Beyond the artistic display, the gala was also the occasion for the presentation of special awards by Cenesex to Carla Antonelli, and recognized LGBT rights activist who since 2011 serves as deputy of the Assembly of Madrid by the Spanish Socialist Workers Party, becoming the first and only transgender woman in Spain to accede to this position. Also honored was Mike Jackson, an English activist and one of the founders of Lesbians and Gays Support the Miners, a lesbian and gay organization that came together to support striking miners from 1984 to 1985 in Britain after the Thatcher government confiscated funds from that sector of the workforce.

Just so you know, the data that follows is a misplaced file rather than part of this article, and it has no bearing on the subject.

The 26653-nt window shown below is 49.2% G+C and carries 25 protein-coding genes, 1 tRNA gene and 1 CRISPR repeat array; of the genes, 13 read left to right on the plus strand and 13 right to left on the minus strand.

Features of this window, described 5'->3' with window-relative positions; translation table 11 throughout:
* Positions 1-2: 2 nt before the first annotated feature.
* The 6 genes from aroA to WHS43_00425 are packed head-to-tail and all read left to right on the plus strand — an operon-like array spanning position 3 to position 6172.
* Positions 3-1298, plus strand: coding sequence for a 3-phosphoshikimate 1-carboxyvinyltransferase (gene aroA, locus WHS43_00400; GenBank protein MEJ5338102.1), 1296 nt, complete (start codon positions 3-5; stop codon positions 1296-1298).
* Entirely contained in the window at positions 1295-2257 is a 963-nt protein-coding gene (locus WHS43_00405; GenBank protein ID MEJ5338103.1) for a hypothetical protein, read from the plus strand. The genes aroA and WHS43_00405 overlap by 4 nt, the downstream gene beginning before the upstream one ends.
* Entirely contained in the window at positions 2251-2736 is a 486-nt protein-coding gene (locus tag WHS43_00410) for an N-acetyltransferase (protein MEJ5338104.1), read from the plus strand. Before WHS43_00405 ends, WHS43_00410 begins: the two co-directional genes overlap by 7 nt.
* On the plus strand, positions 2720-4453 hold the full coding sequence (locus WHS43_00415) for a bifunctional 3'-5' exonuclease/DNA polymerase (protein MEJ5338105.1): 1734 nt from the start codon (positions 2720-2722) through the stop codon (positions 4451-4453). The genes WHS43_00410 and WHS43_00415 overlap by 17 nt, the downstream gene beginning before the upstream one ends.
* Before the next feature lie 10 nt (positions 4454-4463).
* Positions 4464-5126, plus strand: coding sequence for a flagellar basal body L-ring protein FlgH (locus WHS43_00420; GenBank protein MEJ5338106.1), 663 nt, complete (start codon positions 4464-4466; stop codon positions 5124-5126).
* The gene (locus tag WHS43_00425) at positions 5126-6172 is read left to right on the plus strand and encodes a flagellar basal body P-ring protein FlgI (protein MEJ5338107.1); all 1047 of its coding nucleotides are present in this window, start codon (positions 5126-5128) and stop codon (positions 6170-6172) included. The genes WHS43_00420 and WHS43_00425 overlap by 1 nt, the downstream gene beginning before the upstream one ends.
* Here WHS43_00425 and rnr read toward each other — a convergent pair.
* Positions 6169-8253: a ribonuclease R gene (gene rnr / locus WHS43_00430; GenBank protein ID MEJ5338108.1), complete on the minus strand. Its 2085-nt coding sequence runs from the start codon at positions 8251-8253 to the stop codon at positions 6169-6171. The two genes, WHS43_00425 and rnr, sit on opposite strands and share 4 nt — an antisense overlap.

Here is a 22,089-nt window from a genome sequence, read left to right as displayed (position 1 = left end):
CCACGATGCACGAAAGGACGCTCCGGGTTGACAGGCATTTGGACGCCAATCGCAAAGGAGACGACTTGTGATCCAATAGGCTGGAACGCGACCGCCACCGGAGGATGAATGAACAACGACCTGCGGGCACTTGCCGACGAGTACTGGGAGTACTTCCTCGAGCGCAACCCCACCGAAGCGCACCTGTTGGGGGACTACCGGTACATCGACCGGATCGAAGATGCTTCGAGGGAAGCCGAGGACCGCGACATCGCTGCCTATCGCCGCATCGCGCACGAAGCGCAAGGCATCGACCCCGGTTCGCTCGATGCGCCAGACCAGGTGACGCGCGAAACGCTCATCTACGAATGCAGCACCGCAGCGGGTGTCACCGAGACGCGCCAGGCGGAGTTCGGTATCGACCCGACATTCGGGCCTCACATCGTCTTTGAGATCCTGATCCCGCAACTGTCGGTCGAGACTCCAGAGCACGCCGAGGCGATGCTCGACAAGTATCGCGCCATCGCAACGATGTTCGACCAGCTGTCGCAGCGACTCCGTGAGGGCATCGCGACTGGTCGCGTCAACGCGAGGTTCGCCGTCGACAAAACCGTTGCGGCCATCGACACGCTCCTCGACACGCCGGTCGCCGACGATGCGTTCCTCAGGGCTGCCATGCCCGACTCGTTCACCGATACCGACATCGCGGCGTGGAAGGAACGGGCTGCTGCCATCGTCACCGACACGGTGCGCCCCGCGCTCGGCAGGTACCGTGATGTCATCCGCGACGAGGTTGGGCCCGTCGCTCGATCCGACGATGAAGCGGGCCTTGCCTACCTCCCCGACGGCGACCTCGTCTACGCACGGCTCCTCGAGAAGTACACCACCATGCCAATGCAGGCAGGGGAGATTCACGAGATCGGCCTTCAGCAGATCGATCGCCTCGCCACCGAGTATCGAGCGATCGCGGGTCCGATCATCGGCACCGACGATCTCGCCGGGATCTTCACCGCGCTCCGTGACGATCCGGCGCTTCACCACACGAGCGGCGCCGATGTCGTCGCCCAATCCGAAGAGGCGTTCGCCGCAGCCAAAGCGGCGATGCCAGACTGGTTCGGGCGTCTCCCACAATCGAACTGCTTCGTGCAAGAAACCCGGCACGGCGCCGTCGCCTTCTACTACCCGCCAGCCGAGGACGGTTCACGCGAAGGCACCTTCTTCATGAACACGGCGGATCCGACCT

The “In memoriam” prize was awarded to the recently deceased journalist, researcher and professor Isabel Moya Richard. From her position as director of the Women’s Publishing House, of the magazine Mujeres, and as president of the Chair of Gender and Communication at the José Martí International Institute of Journalism, Isabel Moya was always a fervent defender of gender equality.
May 11, 2018
Translated and edited by Walter Lippmann for CubaNews
In its eleventh edition, the campaign promoted by the National Center for Sex Education (Cenesex), backing a non-judgmental look at sexual diversity, is committed to schools free of homophobia and transphobia. The discussion on it took place on the Mesa Redonda (Round Table) TV program, as well as on radio, which was broadcast on Thursday (May 10)..
The Conference will run until the 20th of this month, with emphasis on the educational campaign “Me incluyo” (I Include Myself), which renews its thematic focus every two years.